And that no one seems to understand you may think. Well, that short post is about explaining to you what Scrum is in a few lines. So read on!
Table of Contents
Scrum official definition
Scrum is a lightweight framework that helps people, teams and organizations generate value through adaptive solutions for complex problems. Source: Scrum Guide 2020
Ok? Probably not, so let’s clarify this…
Scrum in simple terms
Scrum is a simple cycle executed by a small team and supported by a few artifacts. It helps a group to validate (or not) assumptions and generate value iteratively and incrementally to its stakeholders.
Let’s view those 3 elements in bold: cycle, team and artifacts
The Scrum Cycle
The Scrum cycle is equivalent to a PDCA cycle, well known in manufacturing and Lean. It consists of 4 steps:
- The team members Plan to do something for a cycle (an iteration called Sprint)
- They Do it
- Then they Check the results
- Finally they Act (or Adjust) for the next cycle based on the results observed.
Cycles are run continuously one after another and last no more than a month. This process runs till the project and/or product made by the team has been completed or the team runs out of work.
The Scrum Team
A Scrum team is small in nature (10 people or less), cross functional (they have all necessary skills to perform the work required to deliver value), self managed AND are ideally fully allocated (focus is actually key).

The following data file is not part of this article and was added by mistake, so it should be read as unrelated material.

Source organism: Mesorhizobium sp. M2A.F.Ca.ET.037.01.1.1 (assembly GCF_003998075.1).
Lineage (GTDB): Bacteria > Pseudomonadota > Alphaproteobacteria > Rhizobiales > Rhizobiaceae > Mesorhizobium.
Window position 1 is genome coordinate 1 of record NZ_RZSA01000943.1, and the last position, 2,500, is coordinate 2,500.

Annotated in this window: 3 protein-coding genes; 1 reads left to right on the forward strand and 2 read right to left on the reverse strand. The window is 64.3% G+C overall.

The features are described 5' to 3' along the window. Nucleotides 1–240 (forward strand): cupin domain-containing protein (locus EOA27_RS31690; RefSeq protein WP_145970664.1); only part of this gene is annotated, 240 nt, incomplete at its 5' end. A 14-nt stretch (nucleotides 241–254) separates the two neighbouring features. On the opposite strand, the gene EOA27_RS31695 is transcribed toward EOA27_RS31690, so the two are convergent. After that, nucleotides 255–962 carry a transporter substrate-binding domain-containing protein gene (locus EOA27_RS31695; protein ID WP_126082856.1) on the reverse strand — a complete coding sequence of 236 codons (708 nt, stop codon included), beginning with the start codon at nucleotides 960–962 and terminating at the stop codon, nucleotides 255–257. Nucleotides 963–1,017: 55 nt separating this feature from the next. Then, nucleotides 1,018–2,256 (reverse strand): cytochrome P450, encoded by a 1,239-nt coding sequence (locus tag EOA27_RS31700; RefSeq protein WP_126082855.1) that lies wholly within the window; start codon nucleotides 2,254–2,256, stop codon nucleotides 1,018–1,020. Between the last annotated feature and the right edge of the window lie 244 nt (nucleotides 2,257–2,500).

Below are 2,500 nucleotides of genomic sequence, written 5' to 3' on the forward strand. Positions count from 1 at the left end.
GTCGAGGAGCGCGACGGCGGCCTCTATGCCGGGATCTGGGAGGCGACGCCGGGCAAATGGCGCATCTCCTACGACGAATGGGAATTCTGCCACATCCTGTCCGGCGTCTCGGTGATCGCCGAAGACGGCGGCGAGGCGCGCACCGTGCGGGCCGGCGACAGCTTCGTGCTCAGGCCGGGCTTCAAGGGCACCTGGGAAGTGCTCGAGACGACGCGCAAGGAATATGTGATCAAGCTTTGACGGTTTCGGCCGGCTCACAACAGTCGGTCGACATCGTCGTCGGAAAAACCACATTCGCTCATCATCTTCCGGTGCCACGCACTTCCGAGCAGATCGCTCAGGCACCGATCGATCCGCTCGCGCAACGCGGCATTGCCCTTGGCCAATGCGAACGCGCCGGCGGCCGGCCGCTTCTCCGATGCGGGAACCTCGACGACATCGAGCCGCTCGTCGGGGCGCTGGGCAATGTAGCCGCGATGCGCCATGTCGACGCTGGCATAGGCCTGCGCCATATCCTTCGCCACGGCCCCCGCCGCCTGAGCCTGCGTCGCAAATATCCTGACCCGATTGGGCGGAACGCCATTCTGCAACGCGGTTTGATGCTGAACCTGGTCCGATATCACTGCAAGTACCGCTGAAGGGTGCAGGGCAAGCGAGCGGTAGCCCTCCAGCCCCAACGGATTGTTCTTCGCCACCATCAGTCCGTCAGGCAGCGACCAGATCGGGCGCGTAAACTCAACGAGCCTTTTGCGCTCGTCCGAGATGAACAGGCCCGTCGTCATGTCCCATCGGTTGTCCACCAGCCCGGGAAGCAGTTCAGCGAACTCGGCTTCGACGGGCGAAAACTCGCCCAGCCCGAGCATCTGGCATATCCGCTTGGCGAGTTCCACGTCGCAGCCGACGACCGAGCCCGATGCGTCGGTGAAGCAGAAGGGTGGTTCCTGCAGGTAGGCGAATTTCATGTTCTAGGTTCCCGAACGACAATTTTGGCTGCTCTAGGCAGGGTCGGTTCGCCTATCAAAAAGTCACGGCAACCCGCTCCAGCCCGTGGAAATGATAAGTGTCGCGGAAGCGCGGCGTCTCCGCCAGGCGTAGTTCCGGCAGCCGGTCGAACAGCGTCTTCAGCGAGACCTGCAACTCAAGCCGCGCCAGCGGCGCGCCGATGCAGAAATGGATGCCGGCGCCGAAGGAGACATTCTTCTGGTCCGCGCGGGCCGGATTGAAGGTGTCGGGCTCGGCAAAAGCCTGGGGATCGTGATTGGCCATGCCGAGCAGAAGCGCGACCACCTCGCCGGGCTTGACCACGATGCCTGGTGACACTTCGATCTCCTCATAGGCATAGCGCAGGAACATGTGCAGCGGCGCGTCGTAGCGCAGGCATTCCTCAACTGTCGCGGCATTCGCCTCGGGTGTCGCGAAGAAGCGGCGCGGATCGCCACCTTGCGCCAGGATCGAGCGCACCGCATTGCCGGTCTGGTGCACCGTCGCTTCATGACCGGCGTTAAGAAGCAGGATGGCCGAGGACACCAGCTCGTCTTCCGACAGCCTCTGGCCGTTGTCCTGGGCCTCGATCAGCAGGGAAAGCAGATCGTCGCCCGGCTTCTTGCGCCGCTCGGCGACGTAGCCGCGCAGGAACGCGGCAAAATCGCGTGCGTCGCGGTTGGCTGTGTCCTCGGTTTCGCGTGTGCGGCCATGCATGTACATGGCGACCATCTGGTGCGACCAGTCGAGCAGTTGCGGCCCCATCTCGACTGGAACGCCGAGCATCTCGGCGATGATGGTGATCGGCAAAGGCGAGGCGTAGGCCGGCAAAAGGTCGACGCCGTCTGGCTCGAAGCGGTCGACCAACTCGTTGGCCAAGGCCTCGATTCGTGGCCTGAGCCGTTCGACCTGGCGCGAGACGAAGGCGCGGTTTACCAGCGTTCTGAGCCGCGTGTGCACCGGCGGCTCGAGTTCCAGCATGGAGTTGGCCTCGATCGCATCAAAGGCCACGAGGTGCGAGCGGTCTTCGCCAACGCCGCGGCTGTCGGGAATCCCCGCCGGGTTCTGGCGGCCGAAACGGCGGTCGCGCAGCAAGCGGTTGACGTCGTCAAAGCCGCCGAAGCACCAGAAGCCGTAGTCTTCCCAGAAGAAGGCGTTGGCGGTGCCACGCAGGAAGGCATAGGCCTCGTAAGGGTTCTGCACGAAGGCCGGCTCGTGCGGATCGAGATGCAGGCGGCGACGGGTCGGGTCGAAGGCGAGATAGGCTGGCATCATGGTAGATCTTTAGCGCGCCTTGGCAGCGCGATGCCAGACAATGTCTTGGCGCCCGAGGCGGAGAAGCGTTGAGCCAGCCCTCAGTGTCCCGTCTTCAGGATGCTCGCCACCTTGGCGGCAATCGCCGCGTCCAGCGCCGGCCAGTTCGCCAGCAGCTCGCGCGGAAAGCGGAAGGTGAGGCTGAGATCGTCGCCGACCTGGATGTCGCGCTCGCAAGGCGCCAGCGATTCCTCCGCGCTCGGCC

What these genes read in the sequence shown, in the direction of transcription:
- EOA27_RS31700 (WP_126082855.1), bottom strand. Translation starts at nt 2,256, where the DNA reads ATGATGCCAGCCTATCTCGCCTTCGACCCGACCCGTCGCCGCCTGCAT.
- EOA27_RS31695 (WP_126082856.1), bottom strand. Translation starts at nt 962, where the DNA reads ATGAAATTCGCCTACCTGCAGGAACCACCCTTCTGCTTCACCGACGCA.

The team has:
- A Product Owner (accountable for the value generated by the product/project)
- Developers (people who do the project work/develop the product)
- A Scrum Master (a coach accountable for the team’s effectiveness)
The Scrum Artifacts
The Scrum artifacts are:
- The product backlog (wish list of all product requirements)
- The Sprint backlog (what the team decided to for this Sprint)
- The Increment (the work and the value the team created during the Sprint)
Scrum in short
So in short, those are the 3 main parts which constitute what Scrum is! A small team working and delivering value to its stakeholders in cycles and supported by simple artifacts.
I hope that this short post triggered your interest for this Agile framework which is by far the most popular in the world.
If you are looking for more information on Scrum, you can have a look at the Scrum Guide which contains the official definition of Scrum.
If you are looking for an inspirational video, Jeff Sutherland (co-founder of Scrum) is to me an absolute hero. See: https://www.youtube.com/watch?v=s4thQcgLCqk
As a final comment, I had to make some simplifications in my explanations above – I hope that the Scrum purists will forgive me for that! 😉
In any case, should you have any question, comments, remarks, just let me know in the comments section!
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